I tend to think it's fair to collect it from people who are arrested, but only if it is destroyed automatically if they aren't convicted in a certain amount of time afterword. The problem is that the US government (along with state and local authorities have proven themselves incapable of deleting any data once hey have their hands on it).

  • by chill ( 34294 ) on Monday March 15, 2010 @03:39PM (#31486350) Journal

    His main argument against storing DNA of only convicted criminals is that there aren't enough white criminals, so the idea is racist. This entire premise makes me want to puke.

  • by khasim ( 1285 ) <> on Monday March 15, 2010 @03:49PM (#31486536)

    For this purpose, it has to be unique.
    26 sequences ... of what length each (range)?

    Even 1 in a billion means there are 6 other people out there.

  • Or worse. (Score:4, Interesting)

    by khasim ( 1285 ) <> on Monday March 15, 2010 @04:02PM (#31486776)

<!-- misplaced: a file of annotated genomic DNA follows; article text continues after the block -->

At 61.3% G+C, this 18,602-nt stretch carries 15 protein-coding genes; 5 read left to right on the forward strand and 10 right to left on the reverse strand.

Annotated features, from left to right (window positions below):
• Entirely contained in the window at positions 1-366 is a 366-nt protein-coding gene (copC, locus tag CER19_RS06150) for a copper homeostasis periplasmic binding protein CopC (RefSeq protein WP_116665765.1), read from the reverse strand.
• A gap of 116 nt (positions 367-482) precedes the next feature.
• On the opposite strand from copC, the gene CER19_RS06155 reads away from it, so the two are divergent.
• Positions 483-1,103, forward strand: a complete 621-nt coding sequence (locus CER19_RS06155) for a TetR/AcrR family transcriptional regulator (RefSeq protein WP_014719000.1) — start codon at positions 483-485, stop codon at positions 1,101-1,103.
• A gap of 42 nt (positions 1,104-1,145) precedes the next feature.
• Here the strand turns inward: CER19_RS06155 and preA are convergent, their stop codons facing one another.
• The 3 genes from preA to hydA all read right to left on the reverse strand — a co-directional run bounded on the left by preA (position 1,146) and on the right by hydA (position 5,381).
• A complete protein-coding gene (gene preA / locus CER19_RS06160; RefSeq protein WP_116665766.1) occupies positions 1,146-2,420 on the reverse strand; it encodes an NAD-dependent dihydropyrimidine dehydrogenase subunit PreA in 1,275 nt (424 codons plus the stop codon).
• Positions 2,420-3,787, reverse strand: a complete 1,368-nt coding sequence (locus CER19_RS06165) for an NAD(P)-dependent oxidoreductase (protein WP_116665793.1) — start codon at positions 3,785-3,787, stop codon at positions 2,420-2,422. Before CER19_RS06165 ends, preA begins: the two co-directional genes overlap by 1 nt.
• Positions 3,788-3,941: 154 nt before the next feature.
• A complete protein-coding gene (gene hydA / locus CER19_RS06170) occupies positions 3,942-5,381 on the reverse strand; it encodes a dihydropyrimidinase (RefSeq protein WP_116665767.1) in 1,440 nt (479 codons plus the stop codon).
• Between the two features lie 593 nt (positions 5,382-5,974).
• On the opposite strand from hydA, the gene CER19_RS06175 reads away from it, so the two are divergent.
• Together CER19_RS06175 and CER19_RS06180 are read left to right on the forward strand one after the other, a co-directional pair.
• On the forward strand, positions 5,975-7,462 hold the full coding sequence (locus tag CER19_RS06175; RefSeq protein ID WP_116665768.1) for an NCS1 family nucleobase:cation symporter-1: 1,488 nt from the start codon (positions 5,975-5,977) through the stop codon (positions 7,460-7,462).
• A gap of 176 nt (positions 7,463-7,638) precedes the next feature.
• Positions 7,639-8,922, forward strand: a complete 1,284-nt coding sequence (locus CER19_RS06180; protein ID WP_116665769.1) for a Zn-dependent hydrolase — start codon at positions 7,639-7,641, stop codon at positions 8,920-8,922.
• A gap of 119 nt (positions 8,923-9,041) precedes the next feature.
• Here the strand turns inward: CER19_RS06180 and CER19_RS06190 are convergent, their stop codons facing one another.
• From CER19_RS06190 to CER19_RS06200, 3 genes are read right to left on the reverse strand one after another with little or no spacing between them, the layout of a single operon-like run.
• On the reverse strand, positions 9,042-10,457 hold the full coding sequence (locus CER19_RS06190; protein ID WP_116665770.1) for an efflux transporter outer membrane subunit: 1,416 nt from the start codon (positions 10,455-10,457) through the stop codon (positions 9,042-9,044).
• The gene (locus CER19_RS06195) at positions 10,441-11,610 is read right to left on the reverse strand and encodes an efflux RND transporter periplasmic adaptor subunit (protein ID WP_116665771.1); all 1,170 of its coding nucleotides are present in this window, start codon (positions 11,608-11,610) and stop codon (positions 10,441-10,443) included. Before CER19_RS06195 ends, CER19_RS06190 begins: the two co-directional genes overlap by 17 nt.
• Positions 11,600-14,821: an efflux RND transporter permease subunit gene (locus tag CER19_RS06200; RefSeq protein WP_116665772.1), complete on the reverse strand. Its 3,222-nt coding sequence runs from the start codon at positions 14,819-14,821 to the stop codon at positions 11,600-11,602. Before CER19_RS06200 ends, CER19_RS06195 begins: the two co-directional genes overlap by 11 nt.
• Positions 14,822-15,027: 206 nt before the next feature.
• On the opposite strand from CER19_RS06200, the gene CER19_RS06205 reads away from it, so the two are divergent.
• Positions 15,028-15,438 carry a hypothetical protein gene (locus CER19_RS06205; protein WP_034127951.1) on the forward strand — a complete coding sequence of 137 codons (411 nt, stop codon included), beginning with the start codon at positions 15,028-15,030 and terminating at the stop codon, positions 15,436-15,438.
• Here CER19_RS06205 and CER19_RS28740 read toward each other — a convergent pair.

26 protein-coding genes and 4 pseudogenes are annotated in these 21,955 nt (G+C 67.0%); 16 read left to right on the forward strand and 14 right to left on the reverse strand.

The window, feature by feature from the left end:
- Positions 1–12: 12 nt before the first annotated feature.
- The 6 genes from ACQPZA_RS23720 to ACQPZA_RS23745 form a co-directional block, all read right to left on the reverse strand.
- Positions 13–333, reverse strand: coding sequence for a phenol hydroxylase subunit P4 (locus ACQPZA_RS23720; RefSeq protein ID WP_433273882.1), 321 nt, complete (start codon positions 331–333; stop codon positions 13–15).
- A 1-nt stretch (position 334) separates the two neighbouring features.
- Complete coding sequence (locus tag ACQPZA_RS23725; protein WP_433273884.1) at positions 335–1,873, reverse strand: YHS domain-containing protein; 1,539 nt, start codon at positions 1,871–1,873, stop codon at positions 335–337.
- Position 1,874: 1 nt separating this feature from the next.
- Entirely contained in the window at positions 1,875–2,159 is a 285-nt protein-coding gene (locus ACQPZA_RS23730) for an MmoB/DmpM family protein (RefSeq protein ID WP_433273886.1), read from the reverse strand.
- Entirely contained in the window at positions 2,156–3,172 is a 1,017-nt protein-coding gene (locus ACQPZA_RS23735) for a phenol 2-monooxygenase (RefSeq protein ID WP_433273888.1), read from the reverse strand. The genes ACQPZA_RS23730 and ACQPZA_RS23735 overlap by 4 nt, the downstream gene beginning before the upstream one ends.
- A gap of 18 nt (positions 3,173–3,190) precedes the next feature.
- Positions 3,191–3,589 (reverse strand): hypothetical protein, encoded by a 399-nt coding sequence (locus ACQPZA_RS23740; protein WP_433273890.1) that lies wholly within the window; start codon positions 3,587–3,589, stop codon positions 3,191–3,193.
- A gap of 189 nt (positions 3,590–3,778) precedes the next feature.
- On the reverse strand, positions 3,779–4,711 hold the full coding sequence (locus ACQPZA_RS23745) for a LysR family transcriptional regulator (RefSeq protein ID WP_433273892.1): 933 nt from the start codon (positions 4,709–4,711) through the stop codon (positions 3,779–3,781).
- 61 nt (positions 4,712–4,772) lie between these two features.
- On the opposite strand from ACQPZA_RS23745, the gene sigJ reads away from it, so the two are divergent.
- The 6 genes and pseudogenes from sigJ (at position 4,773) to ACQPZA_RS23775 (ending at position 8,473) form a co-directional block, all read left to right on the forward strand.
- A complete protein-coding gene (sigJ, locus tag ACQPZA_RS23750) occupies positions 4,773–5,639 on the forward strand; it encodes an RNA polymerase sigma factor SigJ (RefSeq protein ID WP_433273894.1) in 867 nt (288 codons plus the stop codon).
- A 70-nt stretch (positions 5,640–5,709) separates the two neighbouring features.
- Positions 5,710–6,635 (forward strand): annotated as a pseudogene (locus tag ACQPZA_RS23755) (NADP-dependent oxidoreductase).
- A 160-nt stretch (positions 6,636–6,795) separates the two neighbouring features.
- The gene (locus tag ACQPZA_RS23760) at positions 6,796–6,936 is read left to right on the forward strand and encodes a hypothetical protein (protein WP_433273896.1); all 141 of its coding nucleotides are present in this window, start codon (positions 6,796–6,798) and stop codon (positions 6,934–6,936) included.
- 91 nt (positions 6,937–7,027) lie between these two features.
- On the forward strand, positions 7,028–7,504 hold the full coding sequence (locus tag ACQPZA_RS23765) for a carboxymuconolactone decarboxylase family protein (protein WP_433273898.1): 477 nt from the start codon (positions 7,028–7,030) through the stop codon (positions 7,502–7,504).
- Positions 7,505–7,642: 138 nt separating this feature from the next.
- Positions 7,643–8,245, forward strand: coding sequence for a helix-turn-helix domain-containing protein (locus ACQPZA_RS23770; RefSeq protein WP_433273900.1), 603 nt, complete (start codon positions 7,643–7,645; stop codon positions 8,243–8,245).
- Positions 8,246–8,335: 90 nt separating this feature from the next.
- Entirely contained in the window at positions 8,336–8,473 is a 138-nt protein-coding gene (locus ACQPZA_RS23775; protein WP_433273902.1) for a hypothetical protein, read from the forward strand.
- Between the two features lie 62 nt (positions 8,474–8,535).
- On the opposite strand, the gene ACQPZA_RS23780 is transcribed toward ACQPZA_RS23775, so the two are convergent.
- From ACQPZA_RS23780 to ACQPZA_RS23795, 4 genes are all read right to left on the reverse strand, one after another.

Once the cops have your DNA (and a dislike for you) what's to stop a bad cop from leaving your DNA at their next "unsolved" crime? []For a truly bizarre twist on this.

  • Re:Paternity (Score:3, Interesting)

    by zero_out ( 1705074 ) on Monday March 15, 2010 @04:05PM (#31486828)
    That was already done, on a smallish scale. I remember reading, a few years ago, about 1 in 10 men in Chicago are raising a child that they believe is theirs, but in fact, is not. This was based on data collected at a hospital. I think it was blood tests? I can't take the time to look up the original study / article at this moment.
  • by Americano ( 920576 ) on Monday March 15, 2010 @04:05PM (#31486834)

    I agree with your conclusion, but your arguments are fairly weak.

    Now that's usually pretty good, like 1 in a million or something. However not so useful if your sample size is 300,000,000 and growing.

    If the match was a probability of 1 in 1 million, and you have 300 million samples, then you would expect three hundred (300) matches. For the purpose of finding a criminal, narrowing down your list of suspects to 300 "likely" candidates based on a DNA or fingerprint match, you can very quickly narrow down your search to people who: a) could have been present at the scene of the crime during its commission; and b) have a possible motive to commit the crime in question.